10) Megachurches are defined as congregations of 2000 or more. Though the Hartford Institute of Megachurches, as of July 2009, named a dozen Canadian megachurches in its American database, the size (and total count) of Canadian megachurches has not been officially tabulated. Springs Church reported 10,000 attendees in 2008, and 12,000 in 2009, though these numbers could not be independently verified. See Springs Church, “Leon Fontaine,” (accessed July 17, 2009) for its 10,000 count, and the Billion Souls Leadership Team, (accessed July 17, 2009) for its 12,000 count.

11) The term “Global South” replaces “third-world” and “developing countries” as the preferred descriptor for Africa, Central and South America, and most of Asia. For vivid accounts of this movement of Christianity away from the Global North, see Philip Jenkins, The Next Christendom: The Coming of Global Christianity (New York and Oxford: Oxford University Press, 2007); Lamin Sanneh, Whose Religion is Christianity? The Gospel Beyond the West (Grand Rapids, MI: Eerdmans, 1993).

12) Stephen Warner, “Immigrants and the Faith They Bring,” The Christian Century (February 10, 2004), 20-23.

13) Between 1991 and 2001, a reported 45.3 percent of immigrants claimed a Christian identity. Of this group, a much smaller pool of immigrants (approximately 16 percent) would be possible candidates for the Faith movement. Statistics Canada, Religions in Canada (2001 Census: analysis series) (Catalogue no. 96F0030SIE2001015). Ottawa: Minister of Industry, 2003.

14) As historian Bruce Guenther observed, “R. Stephen Warner’s observations about changes in American society are equally true in Canada: the entry of recent immigrants has resulted not so much in the de-Christianization of Canadian society, but in the de-Europeanization of Canadian Christianity.” As sociologist Reginald Bibby and others have demonstrated, immigrants have not only contributed to the largest growth within evangelical Protestantism in the last decade, but are more likely to attend church than non-immigrants. See Bruce L. Guenther, “Ethnicity and Evangelical Protestants in Canada,” in Christianity and Ethnicity in Canada, ed. Paul Bramadat and David Seljak (Toronto: University of Toronto Press, 2008), pp. 365–414.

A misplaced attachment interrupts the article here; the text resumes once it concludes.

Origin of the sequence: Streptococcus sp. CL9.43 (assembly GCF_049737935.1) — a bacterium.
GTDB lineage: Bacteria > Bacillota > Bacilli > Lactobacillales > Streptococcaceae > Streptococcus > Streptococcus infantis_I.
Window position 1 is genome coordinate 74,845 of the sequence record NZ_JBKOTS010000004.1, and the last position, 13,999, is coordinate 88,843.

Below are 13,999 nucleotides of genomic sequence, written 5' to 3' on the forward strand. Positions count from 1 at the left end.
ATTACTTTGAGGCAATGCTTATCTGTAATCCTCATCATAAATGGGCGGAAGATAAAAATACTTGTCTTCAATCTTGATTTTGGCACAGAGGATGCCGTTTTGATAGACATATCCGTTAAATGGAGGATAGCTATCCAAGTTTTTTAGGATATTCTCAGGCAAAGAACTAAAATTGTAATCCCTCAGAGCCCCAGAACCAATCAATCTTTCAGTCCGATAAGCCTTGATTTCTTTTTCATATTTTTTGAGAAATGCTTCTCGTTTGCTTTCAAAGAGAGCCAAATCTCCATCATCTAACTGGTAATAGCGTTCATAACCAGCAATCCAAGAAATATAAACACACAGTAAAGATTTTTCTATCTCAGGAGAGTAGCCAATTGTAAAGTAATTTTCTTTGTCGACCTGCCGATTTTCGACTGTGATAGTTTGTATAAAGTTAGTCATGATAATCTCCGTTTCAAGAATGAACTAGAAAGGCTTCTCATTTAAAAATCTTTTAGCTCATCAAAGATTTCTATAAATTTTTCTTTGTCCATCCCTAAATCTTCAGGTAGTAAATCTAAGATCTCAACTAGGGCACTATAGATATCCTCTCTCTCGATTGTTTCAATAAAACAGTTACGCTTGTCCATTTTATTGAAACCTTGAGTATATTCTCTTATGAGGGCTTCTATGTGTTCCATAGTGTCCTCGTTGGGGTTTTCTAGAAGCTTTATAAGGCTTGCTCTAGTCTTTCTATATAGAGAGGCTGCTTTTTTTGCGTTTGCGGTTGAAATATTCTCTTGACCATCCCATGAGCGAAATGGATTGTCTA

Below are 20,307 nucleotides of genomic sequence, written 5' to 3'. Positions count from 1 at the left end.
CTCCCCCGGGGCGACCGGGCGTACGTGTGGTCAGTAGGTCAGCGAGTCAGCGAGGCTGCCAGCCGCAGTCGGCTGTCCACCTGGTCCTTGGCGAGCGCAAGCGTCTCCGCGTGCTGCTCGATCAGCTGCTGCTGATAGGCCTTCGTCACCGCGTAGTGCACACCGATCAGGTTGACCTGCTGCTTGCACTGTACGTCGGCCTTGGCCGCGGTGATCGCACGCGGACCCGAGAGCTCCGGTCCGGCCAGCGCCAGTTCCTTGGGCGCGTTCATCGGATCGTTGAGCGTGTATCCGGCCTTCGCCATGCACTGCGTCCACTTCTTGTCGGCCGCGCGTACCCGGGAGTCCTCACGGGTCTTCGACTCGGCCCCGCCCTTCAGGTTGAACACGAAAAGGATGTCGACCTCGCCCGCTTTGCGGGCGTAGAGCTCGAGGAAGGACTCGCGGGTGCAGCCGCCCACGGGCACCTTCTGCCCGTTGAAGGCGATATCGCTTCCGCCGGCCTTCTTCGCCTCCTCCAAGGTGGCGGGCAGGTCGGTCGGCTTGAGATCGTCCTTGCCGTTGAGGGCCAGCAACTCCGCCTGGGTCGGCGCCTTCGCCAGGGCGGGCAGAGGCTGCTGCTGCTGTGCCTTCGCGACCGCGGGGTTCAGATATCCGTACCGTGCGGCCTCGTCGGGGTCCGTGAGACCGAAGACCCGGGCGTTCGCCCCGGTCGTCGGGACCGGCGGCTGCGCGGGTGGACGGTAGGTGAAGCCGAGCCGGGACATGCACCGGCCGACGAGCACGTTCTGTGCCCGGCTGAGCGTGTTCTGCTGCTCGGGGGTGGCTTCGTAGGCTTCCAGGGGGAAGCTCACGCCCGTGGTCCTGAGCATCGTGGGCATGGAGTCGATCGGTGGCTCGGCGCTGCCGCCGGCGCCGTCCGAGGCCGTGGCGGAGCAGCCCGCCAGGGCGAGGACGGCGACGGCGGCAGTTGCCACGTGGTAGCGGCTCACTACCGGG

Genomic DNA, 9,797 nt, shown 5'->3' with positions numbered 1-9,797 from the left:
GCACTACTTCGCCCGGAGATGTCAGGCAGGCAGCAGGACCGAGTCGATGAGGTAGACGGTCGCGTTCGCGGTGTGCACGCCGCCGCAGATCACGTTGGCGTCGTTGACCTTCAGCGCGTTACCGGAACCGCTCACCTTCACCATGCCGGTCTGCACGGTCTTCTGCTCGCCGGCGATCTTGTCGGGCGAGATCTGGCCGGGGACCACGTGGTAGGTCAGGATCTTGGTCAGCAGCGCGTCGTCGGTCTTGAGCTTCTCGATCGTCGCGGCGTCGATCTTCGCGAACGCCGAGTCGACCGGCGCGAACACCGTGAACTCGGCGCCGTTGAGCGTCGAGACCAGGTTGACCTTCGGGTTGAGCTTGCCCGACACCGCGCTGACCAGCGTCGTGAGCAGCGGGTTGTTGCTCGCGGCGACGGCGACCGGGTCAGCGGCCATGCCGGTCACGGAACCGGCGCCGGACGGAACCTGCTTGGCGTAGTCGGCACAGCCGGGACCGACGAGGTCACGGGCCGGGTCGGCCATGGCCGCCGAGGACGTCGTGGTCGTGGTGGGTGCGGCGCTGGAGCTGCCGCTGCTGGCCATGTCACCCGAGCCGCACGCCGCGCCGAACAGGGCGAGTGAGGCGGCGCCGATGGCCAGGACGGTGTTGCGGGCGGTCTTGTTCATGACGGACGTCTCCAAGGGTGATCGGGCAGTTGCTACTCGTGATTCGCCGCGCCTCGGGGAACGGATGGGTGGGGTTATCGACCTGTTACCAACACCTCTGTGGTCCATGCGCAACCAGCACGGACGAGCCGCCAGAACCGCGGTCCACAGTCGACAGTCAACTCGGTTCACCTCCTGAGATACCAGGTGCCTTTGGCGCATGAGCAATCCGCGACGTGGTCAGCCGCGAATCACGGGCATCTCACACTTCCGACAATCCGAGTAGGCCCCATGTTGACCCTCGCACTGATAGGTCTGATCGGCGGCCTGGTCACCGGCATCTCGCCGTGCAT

15) For information about the visible minority populations affiliated with Pentecostalism see Statistics Canada. No date. Population for Canada, Provinces, Territories and Census Metropolitan Areas, 2001 Census, 20 percent Data (custom table). “Selected Demographic and Cultural Characteristics (104), Selected Religions (35A), Age Groups (6) and Sex (3).” Census. Statistics Canada Catalogue no.  97F0022XCB2001040. Ottawa. (accessed July 18, 2009.)

16) The Word of Faith (Broken Arrow, OK: Kenneth Hagin Ministries, 1968). (accessed July 21, 2009).

17) Pat Francis Ministries, (accessed August 15, 2008).

18) Though it shared a similar name, Rhema Christian Ministries is not affiliated with Kenneth Hagin Ministries.

19) The Father’s House, (accessed July 21, 2009).

20) Rhema Christian Ministries, (accessed August 20, 2008).

21) Statistics Canada. 2001. Immigrant Population by Place of Birth and Period of Immigration (table). “2001 Census of Population.” Census. Last updated April 20 (accessed August 21, 2008).

22) The Universal Church of the Kingdom of God, (accessed August 21, 2008).

23) RHEMA Quebec, along with RHEMA France, is an extension of RHEMA Germany, which sought to establish a ministry to “take the message of faith to French-speaking people in Canada and around the world.” “Rhema Quebec,” The Word of Faith, July 2008, 15. Independent schools such as Dominion Bible Training Centre (Ottawa, Ontario), Canada Word of Faith Bible Training Centre (Red Deer, Alberta), CHAKAM School of the Bible (Prince Albert, Saskatchewan), and the Global Ministry Training Centre (Kelowna, BC) make up the handful of small Canadian faith-based educational institutions.

Originally published in Church and Faith Trends, February, 2010.

Used with permission.  Copyright © 2010 Christianity.ca.